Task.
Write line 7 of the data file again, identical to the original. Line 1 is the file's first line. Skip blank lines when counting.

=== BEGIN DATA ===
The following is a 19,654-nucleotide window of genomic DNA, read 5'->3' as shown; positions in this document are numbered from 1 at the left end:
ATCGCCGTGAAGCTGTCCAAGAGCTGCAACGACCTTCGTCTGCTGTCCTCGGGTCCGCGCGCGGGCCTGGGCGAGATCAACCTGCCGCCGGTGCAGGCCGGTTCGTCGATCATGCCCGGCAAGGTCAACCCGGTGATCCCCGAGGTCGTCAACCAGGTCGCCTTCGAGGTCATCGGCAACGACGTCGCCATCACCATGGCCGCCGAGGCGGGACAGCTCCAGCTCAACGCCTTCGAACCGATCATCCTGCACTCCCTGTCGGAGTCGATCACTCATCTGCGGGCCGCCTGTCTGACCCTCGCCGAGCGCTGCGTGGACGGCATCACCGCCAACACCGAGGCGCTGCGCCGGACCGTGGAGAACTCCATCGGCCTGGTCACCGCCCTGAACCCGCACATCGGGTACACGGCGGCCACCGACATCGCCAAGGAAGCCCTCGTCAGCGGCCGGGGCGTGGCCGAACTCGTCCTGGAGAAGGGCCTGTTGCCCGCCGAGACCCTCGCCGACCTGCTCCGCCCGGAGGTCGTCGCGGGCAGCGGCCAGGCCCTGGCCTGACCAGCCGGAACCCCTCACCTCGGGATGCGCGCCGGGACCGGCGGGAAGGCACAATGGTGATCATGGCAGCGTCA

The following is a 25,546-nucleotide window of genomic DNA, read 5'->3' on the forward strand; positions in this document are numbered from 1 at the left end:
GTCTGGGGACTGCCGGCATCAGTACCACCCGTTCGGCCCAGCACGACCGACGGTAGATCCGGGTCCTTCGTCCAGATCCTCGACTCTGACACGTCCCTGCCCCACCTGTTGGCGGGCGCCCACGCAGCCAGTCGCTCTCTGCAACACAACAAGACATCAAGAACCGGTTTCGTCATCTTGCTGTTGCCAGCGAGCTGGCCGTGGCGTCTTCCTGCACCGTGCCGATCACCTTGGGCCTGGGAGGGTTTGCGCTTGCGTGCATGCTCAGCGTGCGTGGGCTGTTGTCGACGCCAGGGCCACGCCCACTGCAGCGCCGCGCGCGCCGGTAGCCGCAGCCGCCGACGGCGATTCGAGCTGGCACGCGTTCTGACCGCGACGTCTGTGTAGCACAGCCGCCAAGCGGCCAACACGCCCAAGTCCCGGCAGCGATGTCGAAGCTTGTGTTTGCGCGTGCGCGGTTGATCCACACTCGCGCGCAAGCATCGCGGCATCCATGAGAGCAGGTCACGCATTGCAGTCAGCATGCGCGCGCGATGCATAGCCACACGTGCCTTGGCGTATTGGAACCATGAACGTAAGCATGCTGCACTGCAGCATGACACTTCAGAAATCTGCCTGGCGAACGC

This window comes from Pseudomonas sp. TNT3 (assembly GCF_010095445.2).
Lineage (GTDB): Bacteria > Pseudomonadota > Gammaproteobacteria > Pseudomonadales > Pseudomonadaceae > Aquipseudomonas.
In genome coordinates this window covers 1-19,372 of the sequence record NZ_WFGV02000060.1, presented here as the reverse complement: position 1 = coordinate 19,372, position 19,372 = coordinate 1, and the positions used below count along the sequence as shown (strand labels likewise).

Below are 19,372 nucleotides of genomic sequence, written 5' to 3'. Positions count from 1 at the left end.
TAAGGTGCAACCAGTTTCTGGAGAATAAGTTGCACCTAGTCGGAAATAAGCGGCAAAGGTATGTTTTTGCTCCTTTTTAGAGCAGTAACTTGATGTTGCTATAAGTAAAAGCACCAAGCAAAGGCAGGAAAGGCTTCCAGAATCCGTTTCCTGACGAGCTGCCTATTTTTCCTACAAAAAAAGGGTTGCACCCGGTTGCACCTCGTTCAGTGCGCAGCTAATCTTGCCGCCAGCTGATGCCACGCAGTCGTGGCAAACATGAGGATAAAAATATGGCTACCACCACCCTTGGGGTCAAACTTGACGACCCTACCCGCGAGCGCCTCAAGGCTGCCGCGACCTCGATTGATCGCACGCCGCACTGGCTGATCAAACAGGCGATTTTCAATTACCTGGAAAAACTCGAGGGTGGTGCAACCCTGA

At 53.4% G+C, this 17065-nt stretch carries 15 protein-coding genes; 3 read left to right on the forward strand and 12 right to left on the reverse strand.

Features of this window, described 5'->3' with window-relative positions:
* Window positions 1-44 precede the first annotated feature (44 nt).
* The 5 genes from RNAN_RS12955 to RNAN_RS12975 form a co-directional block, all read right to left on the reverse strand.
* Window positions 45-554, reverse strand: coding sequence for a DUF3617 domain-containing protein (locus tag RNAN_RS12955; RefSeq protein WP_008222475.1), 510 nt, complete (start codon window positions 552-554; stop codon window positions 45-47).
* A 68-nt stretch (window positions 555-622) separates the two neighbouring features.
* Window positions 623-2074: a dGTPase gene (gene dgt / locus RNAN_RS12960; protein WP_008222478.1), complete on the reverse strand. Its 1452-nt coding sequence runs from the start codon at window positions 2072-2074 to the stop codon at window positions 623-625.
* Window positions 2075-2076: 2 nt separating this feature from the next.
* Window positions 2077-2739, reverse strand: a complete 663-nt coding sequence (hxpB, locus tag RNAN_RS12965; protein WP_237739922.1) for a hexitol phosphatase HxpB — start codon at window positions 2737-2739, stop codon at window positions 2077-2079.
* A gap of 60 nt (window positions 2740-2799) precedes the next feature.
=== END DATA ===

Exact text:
In genome coordinates this window covers 1-19,372 of the sequence record NZ_WFGV02000060.1, presented here as the reverse complement: position 1 = coordinate 19,372, position 19,372 = coordinate 1, and the positions used below count along the sequence as shown (strand labels likewise).